* Be honest. But know when to shut up.

Not every job seeker is as lucky as Sarah. Some employers will tolerate a few nicks on your employment history, but they’ll show you the door if they find out you’ve lied or omitted important details about your history. If a hiring director homes in on your soft spot, don’t flinch. Be direct, be sincere--but for goodness’ sake, be brief.

Some job seekers are so anxious to explain away that black mark that they end up saying way too much. Groomed by society to share information, women are particularly susceptible to this trap, according to career consultant Walker.

“Things get said in interviews that should only be shared with a priest, a rabbi or a gynecologist,” Walker said.


Example: Resist the urge to explain that you took that leave of absence because you went on antidepressants following your hysterectomy, then decided to make a new start with breast-enhancement surgery and a face lift. A simple answer like “medical leave” or “family crisis” will do just fine.

Got fired from your last job? Give a succinct and truthful explanation. But don’t apologize or spend a lot of time bad-mouthing your former employer. It’s the kiss of death.

* Turn your weakness into a strength.

Time was when someone who took a year off to see the world was considered a slacker. Now in the age of the global village, it could brand you as a future head of the Hong Kong division. It’s all in how you market the experience.


Been downsized? Join the club. Losing a job to mergers or cost-cutting has become so commonplace that it just doesn’t carry the stigma it once did. So don’t hang your head.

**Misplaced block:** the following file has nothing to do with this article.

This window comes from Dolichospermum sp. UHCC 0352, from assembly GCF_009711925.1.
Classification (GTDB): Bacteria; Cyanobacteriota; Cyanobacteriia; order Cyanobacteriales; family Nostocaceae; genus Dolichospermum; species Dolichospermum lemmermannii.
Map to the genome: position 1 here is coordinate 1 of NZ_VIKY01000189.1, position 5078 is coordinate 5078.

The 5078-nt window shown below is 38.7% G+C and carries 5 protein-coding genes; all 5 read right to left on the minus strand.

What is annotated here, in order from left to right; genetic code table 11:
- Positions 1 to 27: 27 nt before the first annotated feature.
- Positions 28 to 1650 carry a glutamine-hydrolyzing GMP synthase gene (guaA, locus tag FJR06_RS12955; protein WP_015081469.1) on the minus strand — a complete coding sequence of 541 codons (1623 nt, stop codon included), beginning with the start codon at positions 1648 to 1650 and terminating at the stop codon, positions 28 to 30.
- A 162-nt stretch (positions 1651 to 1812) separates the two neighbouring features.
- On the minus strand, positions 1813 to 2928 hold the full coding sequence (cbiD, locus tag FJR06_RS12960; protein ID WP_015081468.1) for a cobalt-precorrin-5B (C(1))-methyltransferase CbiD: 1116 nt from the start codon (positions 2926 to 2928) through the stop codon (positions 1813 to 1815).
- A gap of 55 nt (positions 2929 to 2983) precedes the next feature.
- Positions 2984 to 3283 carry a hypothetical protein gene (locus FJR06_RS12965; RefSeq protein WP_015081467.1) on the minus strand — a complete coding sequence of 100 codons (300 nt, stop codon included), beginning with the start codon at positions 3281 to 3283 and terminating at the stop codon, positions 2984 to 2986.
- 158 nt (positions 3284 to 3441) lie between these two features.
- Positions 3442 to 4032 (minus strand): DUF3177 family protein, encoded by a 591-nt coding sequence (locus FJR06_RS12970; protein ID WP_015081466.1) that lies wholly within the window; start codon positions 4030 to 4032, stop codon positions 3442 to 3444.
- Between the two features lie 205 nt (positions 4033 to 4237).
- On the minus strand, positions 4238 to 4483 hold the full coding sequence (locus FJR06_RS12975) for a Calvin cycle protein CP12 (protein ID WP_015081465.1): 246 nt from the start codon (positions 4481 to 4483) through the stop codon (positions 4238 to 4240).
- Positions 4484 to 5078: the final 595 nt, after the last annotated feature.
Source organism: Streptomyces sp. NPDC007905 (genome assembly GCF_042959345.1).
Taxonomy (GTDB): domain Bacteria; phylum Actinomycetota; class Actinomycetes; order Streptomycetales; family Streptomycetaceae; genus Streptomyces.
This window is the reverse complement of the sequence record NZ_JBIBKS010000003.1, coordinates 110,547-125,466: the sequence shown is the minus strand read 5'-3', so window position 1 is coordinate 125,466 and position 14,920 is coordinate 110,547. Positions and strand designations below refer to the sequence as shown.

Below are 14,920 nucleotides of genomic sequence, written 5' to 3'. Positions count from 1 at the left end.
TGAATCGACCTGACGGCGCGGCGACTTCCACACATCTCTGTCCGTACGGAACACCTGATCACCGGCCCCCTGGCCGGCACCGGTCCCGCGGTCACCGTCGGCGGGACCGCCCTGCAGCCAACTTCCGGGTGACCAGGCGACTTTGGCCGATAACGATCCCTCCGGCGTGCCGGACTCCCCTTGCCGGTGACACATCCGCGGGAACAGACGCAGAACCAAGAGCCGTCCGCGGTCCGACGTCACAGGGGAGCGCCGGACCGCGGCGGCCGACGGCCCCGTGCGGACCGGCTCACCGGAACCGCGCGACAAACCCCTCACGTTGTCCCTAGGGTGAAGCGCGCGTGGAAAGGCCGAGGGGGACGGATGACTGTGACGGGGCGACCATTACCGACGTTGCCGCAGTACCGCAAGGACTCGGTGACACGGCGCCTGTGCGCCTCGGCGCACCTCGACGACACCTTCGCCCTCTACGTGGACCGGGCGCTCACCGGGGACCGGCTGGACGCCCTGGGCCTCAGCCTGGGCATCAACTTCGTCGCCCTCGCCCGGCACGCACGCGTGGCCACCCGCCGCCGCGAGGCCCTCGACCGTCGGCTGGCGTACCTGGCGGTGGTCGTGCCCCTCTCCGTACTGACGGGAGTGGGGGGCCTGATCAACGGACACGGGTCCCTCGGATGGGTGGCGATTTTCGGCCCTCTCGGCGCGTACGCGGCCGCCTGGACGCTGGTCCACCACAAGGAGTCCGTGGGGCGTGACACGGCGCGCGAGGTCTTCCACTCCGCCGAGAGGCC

“Chances are the person behind the desk has been through the same thing,” Pope said. “Show what you’re doing to adapt to change.”

Firings or felonies? Face it, it’s going to be tougher. But persistence and a positive attitude will get you working again. Let’s say the interviewer asks why the company should waste desk space on an ex-con like you. You can choose this moment to slink away in shame or go postal and head back to your old job making license plates. Or you can use it as a platform to talk about what you learned and why it’s going to make you one of the company’s most valued employees.

“You turn it around,” said Adele Scheele, director of the Career Center at Cal State Northridge. “You talk about responsibility, character, how you’ve been tested and come through it. Not everyone is going to be supportive. But if you’re sincere, you just might reach someone.”


The bigger the black mark on your record, the more you’re going to have to hustle, warned Scheele. Get creative. Offer to work weekends, holidays and the graveyard shift. Lobby hard for a tryout of any length, anything to get your foot in the door.

Sarah is now working toward a college degree to put more distance between herself and her past.

“I need the extra ammunition to improve my chances,” Sarah said. “I’m only going to get lucky so many times. Eventually the job I really want is going to come open, and someone’s going to ask about my past.”

* Don’t underestimate your chances in a tight job market.


The nation’s 4.5% unemployment rate is the economic equivalent of a singles bar at closing time: Any warm body starts to look attractive.

Solid skills can overcome a checkered past, particularly in hot sectors such as high tech. Welfare-to-work has been a rousing success in part because entry-level employers have exhausted just about every other source of available labor.

Small businesses, in particular, are feeling the pinch, according to Scott Hauge, chairman of the California Small Business Assn. He has helped spearhead a program in the Bay Area that is putting former welfare recipients to work in small firms.

“Most have poor work histories,” Hauge said. “We try to get past that.”


Which doesn’t mean mom-and-pop firms are going to hire a convicted embezzler to run the cash register just because they’re short-staffed. But in this job market, they’re fishing a lot deeper into the labor pool than they used to.

“Employers have to be more resourceful now,” Hauge said. “A person with desire and the right attitude is going to find opportunities.”